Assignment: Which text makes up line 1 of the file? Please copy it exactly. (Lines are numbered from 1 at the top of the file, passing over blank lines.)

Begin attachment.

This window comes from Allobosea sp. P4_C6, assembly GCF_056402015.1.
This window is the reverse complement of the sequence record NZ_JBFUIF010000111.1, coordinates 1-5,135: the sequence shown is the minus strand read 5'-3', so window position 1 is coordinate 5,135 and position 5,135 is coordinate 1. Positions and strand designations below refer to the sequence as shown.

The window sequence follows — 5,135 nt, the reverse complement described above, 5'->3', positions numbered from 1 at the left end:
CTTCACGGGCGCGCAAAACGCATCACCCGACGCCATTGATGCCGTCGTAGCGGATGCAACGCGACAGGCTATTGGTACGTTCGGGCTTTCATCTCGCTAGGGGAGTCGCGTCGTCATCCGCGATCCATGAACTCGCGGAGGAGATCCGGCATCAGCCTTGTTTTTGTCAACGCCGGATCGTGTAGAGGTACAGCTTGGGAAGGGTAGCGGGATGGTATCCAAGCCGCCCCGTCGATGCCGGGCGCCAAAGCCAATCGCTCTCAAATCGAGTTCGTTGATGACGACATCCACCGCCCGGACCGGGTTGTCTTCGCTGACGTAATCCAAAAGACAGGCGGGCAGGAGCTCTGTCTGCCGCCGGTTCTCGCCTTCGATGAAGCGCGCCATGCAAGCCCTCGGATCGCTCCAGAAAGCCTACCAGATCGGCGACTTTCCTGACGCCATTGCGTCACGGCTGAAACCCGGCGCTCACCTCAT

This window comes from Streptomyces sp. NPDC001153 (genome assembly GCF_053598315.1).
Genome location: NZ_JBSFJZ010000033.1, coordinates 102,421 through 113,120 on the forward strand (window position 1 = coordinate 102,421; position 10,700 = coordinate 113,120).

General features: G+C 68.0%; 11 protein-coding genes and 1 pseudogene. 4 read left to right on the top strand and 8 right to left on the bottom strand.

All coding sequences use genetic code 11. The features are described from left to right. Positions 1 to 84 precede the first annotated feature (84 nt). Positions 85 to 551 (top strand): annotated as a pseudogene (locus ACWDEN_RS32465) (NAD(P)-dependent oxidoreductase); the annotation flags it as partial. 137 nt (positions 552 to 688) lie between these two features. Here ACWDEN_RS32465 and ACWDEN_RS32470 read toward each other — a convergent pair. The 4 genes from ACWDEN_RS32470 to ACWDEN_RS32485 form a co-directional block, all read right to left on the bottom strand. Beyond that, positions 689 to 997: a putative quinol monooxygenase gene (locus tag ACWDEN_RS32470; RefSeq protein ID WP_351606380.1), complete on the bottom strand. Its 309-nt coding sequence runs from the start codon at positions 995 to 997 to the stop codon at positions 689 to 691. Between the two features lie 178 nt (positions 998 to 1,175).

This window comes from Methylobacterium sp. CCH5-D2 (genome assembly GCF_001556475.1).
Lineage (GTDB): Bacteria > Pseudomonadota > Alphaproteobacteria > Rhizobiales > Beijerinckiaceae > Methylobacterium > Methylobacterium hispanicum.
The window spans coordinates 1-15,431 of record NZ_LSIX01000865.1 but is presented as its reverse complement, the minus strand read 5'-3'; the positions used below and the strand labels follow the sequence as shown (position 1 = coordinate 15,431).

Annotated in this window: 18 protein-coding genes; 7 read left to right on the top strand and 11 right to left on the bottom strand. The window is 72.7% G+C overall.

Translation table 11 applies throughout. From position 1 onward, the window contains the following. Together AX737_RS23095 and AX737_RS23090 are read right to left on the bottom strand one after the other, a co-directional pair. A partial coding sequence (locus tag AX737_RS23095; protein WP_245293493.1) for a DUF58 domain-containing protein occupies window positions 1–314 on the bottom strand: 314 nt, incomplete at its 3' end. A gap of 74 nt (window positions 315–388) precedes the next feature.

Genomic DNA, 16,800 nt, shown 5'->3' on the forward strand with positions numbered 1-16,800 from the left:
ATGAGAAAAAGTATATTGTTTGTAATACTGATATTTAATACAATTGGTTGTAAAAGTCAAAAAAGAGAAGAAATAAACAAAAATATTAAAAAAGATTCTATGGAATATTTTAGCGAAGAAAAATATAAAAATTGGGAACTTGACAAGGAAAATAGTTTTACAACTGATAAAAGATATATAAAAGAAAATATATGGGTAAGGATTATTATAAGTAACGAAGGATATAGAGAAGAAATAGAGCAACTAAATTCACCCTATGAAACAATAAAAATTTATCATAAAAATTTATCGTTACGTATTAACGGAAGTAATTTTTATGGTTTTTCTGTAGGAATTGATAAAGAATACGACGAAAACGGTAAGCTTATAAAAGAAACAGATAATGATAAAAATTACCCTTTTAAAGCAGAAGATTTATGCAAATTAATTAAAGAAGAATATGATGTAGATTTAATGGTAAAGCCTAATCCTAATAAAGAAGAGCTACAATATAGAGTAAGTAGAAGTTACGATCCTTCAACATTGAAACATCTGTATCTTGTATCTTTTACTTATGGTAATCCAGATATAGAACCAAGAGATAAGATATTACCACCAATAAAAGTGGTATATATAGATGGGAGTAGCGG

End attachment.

This window comes from Allobosea sp. P4_C6, assembly GCF_056402015.1.